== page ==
Summer does not have to mean a decline in fishing potential — especially for blue catfish. According to guide Wes Jordan of Creedmoor, N.C., blues will be actively feeding throughout Kerr Lake, aka Buggs Island, but their depth range will run the gamut, and an angler wanting to load up will have to cover the water column.

Jordan (919-619-5753), who runs Redbeard Cats Guide Service, follows a couple of patterns for late-summer blues. The first centers around mussel beds on main-lake points — found in the highest concentration on the lower end of Kerr’s 50,000 acres and easily detectable by hard sonar returns. The second keys on large schools of baitfish that can also be spotted via sonar or the naked eye in the early mornings or evenings when they are nearest the surface. The good news is that with enough rods, he can target both at the same time.

“You can catch fish on a slip bobber 5 feet under the surface or on the bottom in 40 feet,” Jordan said. “I’ll start fishing in 30 to 40 feet, following the contours around main lake points as I troll at a 1/2 to 1 mile per hour and push up on the point if I’m catching fish on the shallow end. You can catch fish in shallow water, but they’re not going to be far from deep water. Most big cats are going to be somewhere where they can get relief from the heat and then come up at certain times to feed.”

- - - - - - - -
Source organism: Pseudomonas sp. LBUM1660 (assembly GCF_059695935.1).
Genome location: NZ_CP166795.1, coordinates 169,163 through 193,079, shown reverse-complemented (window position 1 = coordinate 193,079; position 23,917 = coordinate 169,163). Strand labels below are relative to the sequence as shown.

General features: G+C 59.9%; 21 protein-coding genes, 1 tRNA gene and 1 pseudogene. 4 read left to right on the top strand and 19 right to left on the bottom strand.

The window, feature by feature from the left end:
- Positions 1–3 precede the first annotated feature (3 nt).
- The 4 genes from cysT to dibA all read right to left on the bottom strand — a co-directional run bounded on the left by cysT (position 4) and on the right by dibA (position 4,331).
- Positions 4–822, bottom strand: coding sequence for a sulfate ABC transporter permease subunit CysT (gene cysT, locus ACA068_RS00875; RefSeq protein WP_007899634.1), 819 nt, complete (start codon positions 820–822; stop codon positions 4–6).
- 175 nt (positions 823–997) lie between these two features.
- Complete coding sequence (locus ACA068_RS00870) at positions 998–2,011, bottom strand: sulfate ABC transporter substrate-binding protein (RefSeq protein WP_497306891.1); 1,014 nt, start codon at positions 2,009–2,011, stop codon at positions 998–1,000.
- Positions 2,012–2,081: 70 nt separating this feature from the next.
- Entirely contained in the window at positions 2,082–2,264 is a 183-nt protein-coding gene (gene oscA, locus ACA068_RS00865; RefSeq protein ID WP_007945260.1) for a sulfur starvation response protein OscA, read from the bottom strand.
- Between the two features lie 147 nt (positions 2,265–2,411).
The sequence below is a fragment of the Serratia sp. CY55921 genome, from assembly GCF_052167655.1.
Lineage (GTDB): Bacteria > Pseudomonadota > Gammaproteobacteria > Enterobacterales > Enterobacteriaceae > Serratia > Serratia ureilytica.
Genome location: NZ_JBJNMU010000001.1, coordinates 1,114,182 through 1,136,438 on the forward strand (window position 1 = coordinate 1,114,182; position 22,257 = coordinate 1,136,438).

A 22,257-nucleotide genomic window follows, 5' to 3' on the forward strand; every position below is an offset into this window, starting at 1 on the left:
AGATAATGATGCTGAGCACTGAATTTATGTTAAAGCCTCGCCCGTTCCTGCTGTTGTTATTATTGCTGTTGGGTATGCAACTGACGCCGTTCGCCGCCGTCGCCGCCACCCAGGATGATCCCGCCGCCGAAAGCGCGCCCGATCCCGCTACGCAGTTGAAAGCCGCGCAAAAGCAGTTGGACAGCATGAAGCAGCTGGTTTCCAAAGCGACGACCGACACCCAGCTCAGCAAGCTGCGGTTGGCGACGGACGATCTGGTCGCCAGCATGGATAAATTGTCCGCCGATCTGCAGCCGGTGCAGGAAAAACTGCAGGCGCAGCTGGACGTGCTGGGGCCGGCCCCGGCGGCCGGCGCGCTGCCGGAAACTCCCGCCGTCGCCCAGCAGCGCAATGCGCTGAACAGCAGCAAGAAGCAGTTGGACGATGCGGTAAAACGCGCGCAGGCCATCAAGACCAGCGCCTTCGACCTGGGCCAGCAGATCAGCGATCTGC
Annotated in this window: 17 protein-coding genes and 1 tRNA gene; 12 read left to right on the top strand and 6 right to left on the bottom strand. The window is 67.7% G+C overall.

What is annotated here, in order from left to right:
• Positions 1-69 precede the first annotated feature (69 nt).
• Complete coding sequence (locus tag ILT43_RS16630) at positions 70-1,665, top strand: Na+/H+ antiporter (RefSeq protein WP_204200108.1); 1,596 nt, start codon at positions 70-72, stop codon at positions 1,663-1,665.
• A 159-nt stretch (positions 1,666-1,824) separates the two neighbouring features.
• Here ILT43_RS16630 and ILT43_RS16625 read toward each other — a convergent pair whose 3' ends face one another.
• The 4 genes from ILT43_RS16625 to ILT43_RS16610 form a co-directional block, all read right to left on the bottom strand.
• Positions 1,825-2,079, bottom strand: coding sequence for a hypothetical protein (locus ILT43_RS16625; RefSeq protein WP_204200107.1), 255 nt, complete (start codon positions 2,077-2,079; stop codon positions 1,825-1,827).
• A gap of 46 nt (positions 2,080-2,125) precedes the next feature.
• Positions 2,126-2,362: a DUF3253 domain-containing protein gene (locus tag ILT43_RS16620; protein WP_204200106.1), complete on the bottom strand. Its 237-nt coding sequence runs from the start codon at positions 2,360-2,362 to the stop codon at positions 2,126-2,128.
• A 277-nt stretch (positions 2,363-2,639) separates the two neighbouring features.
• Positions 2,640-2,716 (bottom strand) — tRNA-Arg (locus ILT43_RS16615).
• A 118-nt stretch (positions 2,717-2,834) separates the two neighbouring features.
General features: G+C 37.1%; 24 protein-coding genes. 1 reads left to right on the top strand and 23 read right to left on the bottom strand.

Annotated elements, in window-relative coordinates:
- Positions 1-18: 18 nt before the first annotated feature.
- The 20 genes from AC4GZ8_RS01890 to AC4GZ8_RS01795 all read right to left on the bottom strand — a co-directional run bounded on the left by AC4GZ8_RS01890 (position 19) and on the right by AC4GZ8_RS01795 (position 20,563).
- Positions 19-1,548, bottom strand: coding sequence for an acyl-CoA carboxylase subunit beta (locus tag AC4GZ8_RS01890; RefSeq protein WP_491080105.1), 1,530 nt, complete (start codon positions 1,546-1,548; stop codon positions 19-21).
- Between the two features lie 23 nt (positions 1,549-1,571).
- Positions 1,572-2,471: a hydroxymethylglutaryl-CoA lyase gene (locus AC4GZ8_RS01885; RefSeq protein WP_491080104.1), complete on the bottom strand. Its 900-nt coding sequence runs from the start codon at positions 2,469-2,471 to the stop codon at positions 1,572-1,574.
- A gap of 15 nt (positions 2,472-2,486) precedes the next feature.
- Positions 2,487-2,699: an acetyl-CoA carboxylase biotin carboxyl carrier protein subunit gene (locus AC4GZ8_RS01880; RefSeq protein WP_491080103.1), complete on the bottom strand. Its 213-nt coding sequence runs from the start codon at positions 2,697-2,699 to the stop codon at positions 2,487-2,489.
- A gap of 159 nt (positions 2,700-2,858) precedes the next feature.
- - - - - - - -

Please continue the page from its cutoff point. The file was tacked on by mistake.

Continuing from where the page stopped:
Jordan starts testing the depths at around 10 feet with one of three slip bobbers running straight out from the back of the boat, while the other two are set at 15 and 20 feet deep. Next, he casts a pair of traditional Santee rigs with a 1½- to 2-ounce slinky weight to drag bottom. On either side of the boat, he deploys one or two planer boards with the Santee rigs.  

If more fish are hitting the slip bobbers, he uses the board to act as a float, and clips the line to suspend the bait below it. Up front, he hangs four downlines with Carolina rigs and 3-ounce egg sinkers, suspended between 20 and 25 feet.  

Jordan’s cut bait choice leads off with white perch — because of how easy they are to catch with a Sabiki rig. Gizzard shad are a close second. Jordan also keeps a number of small perch as live bait, suspending them on slip bobbers to pull through bait schools. He hooks them through the jaw with a 7/0 circle hook instead of the 10/0 he uses with cut bait. To increase hookups, he adds a trailer J-hook, tied from the eye of the initial hook and pierced below the dorsal fin.